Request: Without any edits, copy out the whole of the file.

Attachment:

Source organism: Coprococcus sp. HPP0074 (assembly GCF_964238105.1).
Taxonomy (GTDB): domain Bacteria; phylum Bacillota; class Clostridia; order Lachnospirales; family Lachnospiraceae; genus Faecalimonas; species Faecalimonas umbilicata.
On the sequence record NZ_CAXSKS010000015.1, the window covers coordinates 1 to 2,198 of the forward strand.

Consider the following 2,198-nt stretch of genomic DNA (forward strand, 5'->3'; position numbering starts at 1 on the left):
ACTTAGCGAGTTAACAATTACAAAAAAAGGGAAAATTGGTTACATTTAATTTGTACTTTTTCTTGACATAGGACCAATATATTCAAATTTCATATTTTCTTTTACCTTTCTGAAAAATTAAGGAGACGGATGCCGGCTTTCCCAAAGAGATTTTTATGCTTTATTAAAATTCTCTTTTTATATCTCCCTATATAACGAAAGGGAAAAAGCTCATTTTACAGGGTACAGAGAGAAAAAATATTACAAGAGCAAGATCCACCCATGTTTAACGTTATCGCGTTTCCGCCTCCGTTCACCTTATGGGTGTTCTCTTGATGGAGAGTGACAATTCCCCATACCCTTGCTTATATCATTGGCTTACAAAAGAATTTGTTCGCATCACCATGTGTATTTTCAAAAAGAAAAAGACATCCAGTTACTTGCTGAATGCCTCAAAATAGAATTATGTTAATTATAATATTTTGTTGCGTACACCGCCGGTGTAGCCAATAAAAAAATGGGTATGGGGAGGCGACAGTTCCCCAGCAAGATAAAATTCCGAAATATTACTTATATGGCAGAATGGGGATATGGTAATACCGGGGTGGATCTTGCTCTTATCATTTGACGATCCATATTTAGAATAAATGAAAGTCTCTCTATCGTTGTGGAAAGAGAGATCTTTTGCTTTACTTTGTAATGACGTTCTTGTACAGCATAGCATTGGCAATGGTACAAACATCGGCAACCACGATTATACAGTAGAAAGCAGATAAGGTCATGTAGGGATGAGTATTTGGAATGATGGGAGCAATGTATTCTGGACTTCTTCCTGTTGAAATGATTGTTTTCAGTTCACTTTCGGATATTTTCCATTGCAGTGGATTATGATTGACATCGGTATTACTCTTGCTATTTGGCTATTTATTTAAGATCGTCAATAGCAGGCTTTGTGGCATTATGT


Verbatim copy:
Source organism: Coprococcus sp. HPP0074 (assembly GCF_964238105.1).
Taxonomy (GTDB): domain Bacteria; phylum Bacillota; class Clostridia; order Lachnospirales; family Lachnospiraceae; genus Faecalimonas; species Faecalimonas umbilicata.
On the sequence record NZ_CAXSKS010000015.1, the window covers coordinates 1 to 2,198 of the forward strand.

Consider the following 2,198-nt stretch of genomic DNA (forward strand, 5'->3'; position numbering starts at 1 on the left):
ACTTAGCGAGTTAACAATTACAAAAAAAGGGAAAATTGGTTACATTTAATTTGTACTTTTTCTTGACATAGGACCAATATATTCAAATTTCATATTTTCTTTTACCTTTCTGAAAAATTAAGGAGACGGATGCCGGCTTTCCCAAAGAGATTTTTATGCTTTATTAAAATTCTCTTTTTATATCTCCCTATATAACGAAAGGGAAAAAGCTCATTTTACAGGGTACAGAGAGAAAAAATATTACAAGAGCAAGATCCACCCATGTTTAACGTTATCGCGTTTCCGCCTCCGTTCACCTTATGGGTGTTCTCTTGATGGAGAGTGACAATTCCCCATACCCTTGCTTATATCATTGGCTTACAAAAGAATTTGTTCGCATCACCATGTGTATTTTCAAAAAGAAAAAGACATCCAGTTACTTGCTGAATGCCTCAAAATAGAATTATGTTAATTATAATATTTTGTTGCGTACACCGCCGGTGTAGCCAATAAAAAAATGGGTATGGGGAGGCGACAGTTCCCCAGCAAGATAAAATTCCGAAATATTACTTATATGGCAGAATGGGGATATGGTAATACCGGGGTGGATCTTGCTCTTATCATTTGACGATCCATATTTAGAATAAATGAAAGTCTCTCTATCGTTGTGGAAAGAGAGATCTTTTGCTTTACTTTGTAATGACGTTCTTGTACAGCATAGCATTGGCAATGGTACAAACATCGGCAACCACGATTATACAGTAGAAAGCAGATAAGGTCATGTAGGGATGAGTATTTGGAATGATGGGAGCAATGTATTCTGGACTTCTTCCTGTTGAAATGATTGTTTTCAGTTCACTTTCGGATATTTTCCATTGCAGTGGATTATGATTGACATCGGTATTACTCTTGCTATTTGGCTATTTATTTAAGATCGTCAATAGCAGGCTTTGTGGCATTATGT